January 7, 2014
In Suspicionless Searches of Electronic Devices, CBP Rivals the NSA
As we begin a new year in the United States, we find civil liberties, and in particular protections against unreasonable searches, seizures, and breaches of privacy, in a most precarious state. Undoubtedly, the story of the year in 2013 was the disclosure of dragnet domestic surveillance on the part of the National Security Agency — a program confirmed by the classified leaks provided by former NSA contractor Edward Snowden. While the NSA’s spying is indeed massive in scope, it is in truth only a relatively small part of the larger surveillance state apparatus.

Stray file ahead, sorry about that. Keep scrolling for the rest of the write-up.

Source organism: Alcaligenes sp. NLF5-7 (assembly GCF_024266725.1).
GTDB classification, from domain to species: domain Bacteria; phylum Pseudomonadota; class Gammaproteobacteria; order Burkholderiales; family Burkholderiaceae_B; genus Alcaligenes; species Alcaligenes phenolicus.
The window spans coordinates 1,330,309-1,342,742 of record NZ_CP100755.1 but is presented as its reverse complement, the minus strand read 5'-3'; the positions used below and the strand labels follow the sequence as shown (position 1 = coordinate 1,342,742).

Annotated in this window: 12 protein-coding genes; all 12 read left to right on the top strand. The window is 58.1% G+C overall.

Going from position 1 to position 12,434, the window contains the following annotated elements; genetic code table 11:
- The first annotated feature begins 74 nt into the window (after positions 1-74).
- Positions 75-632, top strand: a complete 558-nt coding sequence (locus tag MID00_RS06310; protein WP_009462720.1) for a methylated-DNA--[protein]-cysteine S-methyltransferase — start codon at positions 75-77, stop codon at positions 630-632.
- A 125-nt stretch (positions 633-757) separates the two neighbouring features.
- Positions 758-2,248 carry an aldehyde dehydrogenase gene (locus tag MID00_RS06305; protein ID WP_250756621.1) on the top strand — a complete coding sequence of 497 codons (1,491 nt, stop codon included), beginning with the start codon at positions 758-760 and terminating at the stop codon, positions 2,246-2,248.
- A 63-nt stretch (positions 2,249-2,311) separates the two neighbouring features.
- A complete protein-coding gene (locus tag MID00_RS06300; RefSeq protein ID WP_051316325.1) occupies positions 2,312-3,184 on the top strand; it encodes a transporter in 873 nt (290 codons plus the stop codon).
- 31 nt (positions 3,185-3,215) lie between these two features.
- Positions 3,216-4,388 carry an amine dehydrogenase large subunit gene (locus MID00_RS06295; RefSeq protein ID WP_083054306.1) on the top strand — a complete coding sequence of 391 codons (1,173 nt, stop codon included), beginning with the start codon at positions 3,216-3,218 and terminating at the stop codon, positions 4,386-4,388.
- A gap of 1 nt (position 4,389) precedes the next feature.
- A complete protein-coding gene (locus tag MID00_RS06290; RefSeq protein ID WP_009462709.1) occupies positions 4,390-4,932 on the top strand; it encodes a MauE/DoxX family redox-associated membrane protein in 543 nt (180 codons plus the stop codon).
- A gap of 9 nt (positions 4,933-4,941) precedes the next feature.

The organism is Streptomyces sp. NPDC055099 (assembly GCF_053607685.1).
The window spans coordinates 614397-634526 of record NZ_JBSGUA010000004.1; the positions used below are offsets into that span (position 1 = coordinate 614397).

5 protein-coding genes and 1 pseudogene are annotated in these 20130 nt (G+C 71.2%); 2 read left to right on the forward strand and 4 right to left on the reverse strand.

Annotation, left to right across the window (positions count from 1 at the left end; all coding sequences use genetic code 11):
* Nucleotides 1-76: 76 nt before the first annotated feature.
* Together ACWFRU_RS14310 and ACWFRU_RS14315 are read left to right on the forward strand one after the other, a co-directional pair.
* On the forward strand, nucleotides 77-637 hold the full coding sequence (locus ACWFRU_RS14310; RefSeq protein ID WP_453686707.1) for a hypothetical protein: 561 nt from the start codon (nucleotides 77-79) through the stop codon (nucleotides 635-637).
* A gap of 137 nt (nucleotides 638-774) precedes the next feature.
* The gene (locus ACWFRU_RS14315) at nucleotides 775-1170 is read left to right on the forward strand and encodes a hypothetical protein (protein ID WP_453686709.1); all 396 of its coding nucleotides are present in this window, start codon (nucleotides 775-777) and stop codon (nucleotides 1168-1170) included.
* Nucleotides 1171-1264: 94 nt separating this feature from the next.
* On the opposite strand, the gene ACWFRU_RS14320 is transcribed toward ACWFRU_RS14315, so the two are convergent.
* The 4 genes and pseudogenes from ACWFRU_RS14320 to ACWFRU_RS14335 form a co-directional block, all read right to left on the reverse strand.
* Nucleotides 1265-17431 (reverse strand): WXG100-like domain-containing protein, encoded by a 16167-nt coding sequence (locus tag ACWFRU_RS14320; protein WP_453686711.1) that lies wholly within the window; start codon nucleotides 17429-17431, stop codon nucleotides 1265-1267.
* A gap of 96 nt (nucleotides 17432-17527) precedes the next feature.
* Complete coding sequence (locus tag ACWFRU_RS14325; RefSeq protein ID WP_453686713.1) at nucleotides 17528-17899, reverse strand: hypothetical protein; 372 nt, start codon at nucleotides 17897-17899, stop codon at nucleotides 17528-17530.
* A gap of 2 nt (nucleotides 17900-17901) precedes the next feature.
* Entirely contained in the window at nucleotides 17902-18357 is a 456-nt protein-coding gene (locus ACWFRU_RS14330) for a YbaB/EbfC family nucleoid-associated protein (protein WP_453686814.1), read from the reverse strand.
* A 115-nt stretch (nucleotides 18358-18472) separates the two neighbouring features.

In fact, when it comes to suspicionless snooping and collection of our electronic data, the NSA is far from the only federal agency with their prying eyes in the game. Perhaps the most under-reported and least understood of these agencies is Customs and Border Protection, and the staggering authority they have been granted within the 100 mile radius of the border known as the “constitution-free zone.”
What’s worse is that courts in the United States have continually ruled these sorts of searches to be legal, despite the public’s growing knowledge and concern over electronic surveillance.
Just last week, a US district judge in New York upheld a 2008 CBP policy update that extended searches at the border and “border equivalents” (i.e., airports and inland checkpoints) to include electronic devices, such as smartphones and laptops. This decision by Judge Korman regarding data grabs near the border comes as federal courts continue to wrestle with the legality of the NSA’s bulk data collection program.
Read the rest of the article on the PanAmerican Post—All Your Data Belongs to the State: In Suspicionless Searches of Electronic Devices, CBP Rivals NSA